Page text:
Why does prostatitis occur?
Prostatitis is an inflammation of the prostate tissue that is accompanied by a certain urinary symptomatology (pain in urination, frequent urination, fever, etc.).Prostatitis is divided into two major groups by time of onset: acute and chronic, or two other major groups according to their origin: bacterial and abacterial.The most frequent prostatitis is the acute bacterial. Bacteria travel through the urine and urinary tract to the prostate. Once the contact occurs the bacteria colonize it generating an infection that can become serious if it is not treated. The most common germ in prostatitis is E. coli bacteria.This infection manifests itself in the form of urinary symptoms such as: pain in urination, frequent urination, urination and craving for more, onset of high levels of fever with shivering and bleeding with urine or sperm. These symptoms may be different depending on the patient.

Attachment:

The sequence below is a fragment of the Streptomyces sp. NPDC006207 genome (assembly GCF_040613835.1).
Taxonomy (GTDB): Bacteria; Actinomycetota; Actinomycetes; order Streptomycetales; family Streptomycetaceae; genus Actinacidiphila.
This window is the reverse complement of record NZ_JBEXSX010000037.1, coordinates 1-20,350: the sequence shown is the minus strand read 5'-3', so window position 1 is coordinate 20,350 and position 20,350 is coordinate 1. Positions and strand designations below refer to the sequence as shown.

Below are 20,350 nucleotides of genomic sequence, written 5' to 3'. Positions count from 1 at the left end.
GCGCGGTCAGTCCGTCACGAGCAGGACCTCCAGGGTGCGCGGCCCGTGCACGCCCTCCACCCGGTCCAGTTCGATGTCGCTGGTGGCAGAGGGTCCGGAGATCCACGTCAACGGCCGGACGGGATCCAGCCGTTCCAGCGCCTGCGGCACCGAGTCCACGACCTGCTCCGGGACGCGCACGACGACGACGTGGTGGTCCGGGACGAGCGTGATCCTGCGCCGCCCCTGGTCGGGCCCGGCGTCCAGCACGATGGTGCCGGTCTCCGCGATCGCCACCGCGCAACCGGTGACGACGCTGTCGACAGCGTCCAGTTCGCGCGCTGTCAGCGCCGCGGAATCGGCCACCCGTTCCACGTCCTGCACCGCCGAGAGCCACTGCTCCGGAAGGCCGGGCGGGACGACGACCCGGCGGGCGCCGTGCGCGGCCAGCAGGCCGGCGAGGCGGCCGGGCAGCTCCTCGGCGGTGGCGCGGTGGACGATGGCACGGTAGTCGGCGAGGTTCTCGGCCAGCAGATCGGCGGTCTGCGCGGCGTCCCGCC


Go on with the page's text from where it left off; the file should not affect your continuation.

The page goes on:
What are the main profiles of patients who frequently suffer from prostatitis?
The factors predisposing to prostatitis will be all those that affect the correct emptying of the bladder and the prostatic tissue. It has been classically related to unprotected anal sex and lack of hygiene due to its relation to colonization by enteropathogenic bacteria (bacteria of intestinal origin).Age is a directly related factor since at the age of 35 the most substantial prostatic changes leading to benign prostatic hyperplasia (enlargement of the prostate) are initiated, which can lead to problems in the normal emptying of the prostate. urinary bladder. In turn this growth creates prostate zones that are easily colonizable by bacteria.
Can prostatitis be prevented?
Yes, whenever a Urologist is consulted when changes in the way of urination are noticed and periodic reviews are established. Urologists recommend avoiding alcohol, caffeine, and other irritants along with maintaining good sexual hygiene. These indications may be the first steps to prevent prostatitis.
In the long run, is prostatitis related to prostate cancer if it is not treated properly?
No direct relationship has been established. However prostatitis destroys the prostate tissue by increasing levels of PSA (prostate-specific antigen that serves to detect risk of prostate cancer) in transiently. If a PSA test is performed near an episode of prostatitis, it can lead to misunderstanding since it can be deduced that the patient suffers from prostate cancer when, in reality, when PSA is repeated again within a few months after prostatitis, prostatitis has normalized .